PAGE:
All-Star Omissions Of Rondo And Jefferson Reflect Change in NBA

Jason Coldiron@@tweetme1979Correspondent IFebruary 5, 2009

Feeding into this is the growing scarcity of “true” centers. A quick look around the league reveals how few of them there are. Many teams now use a more traditional power forward in place of a center.

Nowhere is that more evident than in San Antonio, where Tim Duncan is now considered one of the greatest power forwards of all time, yet is really a center.

It has been widely discussed that the league has been becoming quicker, smaller, and more athletic. Teams seem to focus more on running and playing in the open court than on half-court sets and strong defense.

Two All-Star selections in particular are indicative of this growing trend. The first comes from the Western Conference. Who would have dreamed of a day when the best post player in the league isn’t even an All-Star? That day has come.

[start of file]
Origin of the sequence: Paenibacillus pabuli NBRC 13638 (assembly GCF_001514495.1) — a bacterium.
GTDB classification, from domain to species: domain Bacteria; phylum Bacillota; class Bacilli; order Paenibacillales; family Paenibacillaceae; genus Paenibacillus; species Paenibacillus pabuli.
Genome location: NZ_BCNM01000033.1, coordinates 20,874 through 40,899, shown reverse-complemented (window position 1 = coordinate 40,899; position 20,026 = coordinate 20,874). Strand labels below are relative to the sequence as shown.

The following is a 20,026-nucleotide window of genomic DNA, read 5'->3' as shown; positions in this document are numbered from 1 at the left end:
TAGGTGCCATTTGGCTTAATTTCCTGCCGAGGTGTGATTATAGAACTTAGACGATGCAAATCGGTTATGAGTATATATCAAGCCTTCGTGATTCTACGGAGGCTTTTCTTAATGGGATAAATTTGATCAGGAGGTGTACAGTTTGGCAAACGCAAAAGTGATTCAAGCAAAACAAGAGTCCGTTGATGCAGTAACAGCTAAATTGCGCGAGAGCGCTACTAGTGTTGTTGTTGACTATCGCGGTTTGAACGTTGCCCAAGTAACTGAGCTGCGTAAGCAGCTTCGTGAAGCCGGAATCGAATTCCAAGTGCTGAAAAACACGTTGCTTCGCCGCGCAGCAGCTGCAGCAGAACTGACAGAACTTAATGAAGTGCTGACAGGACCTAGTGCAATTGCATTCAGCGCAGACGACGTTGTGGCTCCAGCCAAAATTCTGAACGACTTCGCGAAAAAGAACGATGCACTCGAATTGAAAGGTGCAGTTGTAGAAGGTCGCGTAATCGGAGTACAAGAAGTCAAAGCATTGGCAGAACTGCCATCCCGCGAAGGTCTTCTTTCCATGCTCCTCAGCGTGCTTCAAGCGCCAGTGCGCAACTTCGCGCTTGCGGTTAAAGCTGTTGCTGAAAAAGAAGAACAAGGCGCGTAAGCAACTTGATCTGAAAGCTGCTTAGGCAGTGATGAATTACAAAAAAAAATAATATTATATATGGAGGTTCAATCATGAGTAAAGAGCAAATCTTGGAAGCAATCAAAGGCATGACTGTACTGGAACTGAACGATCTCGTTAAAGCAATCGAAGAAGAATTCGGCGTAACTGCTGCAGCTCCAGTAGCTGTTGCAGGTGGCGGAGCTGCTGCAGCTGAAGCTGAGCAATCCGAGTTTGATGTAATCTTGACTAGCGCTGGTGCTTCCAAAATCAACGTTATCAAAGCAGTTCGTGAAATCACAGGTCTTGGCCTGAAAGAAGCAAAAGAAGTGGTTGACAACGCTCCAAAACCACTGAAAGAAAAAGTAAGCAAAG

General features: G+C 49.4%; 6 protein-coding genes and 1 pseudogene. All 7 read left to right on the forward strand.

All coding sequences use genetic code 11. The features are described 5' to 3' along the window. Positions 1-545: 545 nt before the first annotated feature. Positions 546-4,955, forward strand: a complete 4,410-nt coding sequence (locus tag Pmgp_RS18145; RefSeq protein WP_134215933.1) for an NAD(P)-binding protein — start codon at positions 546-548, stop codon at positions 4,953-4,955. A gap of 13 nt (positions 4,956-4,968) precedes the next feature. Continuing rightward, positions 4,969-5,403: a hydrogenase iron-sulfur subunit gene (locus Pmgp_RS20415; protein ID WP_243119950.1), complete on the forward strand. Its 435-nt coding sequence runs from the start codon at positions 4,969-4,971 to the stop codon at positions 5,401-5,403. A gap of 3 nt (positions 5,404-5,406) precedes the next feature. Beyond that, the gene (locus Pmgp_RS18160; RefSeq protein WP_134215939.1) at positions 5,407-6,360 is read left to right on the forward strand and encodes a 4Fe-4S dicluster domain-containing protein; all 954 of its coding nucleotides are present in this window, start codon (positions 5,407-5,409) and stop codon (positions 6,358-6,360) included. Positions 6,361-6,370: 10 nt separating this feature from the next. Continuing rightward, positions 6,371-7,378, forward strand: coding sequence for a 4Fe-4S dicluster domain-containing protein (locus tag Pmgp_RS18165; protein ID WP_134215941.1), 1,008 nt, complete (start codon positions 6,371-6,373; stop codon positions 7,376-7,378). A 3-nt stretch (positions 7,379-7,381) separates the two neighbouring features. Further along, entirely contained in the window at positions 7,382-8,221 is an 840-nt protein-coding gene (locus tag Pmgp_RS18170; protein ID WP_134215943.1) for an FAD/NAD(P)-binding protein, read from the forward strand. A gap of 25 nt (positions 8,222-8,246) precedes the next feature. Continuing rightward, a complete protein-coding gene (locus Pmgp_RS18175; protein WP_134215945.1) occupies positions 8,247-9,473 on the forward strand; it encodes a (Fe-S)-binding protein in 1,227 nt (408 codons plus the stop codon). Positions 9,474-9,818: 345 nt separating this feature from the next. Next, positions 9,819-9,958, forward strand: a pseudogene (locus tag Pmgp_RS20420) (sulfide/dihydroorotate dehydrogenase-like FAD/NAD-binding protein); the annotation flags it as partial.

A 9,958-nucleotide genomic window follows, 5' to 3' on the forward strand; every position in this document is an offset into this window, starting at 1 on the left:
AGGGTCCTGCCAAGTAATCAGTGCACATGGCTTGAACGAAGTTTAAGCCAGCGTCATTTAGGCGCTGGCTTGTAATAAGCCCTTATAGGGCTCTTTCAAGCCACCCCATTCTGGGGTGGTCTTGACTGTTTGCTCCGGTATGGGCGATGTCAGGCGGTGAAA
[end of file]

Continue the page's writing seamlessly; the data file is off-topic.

The Timberwolves’ Al Jefferson is clearly the most dangerous player on the block and, in the post, the entire league.

His omission from the All-Star team clearly reflects the general thinking of the league right now. It is a clear statement: post play is not as important as overall athleticism and running the court.

The second example comes from the Eastern Conference. Coaches talk all the time about the importance of defense, yet the best defensive point guard in the game will be sitting at home for the All-Star break.

The Celtics’ Rajon Rondo is the best defender at his position in the entire league and is also one of the best at running an offense and controlling tempo. Once upon a time, these two distinctions would have made him an elite player. This year, three point guards in the Eastern Conference alone were picked ahead of him.

The point of all this is that the league has clearly changed a lot in the last 10 years. The omissions of Jefferson and Rondo are proof positive.